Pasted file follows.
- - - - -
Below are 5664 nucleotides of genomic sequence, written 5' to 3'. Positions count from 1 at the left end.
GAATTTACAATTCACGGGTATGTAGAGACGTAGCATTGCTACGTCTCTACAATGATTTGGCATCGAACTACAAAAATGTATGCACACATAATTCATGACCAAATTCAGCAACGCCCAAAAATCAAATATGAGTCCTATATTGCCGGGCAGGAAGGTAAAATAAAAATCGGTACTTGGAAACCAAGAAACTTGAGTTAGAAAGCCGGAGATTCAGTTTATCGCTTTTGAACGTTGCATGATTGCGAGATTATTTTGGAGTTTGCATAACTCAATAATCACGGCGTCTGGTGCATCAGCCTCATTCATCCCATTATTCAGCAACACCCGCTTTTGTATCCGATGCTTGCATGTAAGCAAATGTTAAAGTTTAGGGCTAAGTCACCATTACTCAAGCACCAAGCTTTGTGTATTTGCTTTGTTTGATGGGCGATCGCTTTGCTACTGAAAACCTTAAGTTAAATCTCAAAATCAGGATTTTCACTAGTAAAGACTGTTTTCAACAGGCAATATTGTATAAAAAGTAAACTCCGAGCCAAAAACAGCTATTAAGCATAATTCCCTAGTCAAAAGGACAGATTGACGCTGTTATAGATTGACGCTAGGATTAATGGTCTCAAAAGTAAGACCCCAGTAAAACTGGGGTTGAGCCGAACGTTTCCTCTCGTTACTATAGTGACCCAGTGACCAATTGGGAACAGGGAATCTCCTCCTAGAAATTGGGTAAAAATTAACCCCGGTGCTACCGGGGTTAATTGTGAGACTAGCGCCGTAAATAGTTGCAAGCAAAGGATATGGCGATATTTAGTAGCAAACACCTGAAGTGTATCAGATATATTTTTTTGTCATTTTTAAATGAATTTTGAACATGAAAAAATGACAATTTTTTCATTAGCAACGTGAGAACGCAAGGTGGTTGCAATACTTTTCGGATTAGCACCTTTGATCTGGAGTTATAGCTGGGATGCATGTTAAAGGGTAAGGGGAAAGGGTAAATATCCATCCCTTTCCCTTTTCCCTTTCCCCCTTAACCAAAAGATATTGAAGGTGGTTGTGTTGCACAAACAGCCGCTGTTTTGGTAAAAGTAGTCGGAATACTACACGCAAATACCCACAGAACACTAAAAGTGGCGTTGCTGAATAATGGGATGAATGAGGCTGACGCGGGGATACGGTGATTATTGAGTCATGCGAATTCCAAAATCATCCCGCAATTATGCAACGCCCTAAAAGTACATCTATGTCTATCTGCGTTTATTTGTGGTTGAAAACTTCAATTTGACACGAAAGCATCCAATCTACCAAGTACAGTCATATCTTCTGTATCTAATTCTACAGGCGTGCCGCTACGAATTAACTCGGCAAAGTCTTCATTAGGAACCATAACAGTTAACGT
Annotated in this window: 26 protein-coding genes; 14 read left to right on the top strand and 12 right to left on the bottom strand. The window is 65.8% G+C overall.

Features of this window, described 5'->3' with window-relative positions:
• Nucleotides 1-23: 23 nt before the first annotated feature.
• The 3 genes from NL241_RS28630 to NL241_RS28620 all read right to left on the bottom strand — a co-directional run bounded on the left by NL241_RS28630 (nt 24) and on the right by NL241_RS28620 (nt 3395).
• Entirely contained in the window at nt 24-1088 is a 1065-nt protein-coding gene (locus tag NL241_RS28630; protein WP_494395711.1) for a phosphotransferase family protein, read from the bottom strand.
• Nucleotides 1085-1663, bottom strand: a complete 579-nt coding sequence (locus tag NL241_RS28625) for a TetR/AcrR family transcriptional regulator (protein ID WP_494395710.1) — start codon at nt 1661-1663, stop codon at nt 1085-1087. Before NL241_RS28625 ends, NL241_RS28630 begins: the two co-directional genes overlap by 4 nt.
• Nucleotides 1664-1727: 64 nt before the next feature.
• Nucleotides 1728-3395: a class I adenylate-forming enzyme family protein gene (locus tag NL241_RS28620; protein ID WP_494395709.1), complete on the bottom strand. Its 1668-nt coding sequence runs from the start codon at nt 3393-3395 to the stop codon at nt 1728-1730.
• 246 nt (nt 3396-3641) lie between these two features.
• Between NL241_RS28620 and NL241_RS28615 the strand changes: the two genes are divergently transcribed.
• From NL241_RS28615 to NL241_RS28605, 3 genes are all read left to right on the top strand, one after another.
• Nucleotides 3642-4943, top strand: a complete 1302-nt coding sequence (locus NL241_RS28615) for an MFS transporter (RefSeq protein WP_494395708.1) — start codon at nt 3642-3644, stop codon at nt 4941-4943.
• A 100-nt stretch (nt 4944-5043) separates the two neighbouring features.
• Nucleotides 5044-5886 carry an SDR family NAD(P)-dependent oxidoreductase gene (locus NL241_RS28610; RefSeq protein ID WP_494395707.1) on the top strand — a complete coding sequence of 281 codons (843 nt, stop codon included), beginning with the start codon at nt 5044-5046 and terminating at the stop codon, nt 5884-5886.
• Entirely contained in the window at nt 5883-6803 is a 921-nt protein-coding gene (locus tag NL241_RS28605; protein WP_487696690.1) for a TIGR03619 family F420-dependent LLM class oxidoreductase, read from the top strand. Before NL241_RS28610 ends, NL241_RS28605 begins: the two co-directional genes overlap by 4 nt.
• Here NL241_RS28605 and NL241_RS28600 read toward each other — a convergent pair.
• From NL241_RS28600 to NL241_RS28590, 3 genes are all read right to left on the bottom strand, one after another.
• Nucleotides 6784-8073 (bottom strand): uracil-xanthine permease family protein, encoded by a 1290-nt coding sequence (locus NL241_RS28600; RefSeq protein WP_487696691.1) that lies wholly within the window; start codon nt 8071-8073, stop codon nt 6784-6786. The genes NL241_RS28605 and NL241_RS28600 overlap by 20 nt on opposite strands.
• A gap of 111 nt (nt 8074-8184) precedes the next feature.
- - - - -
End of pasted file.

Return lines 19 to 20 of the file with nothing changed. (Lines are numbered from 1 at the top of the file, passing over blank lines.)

• From NL241_RS28600 to NL241_RS28590, 3 genes are all read right to left on the bottom strand, one after another.
• Nucleotides 6784-8073 (bottom strand): uracil-xanthine permease family protein, encoded by a 1290-nt coding sequence (locus NL241_RS28600; RefSeq protein WP_487696691.1) that lies wholly within the window; start codon nt 8071-8073, stop codon nt 6784-6786. The genes NL241_RS28605 and NL241_RS28600 overlap by 20 nt on opposite strands.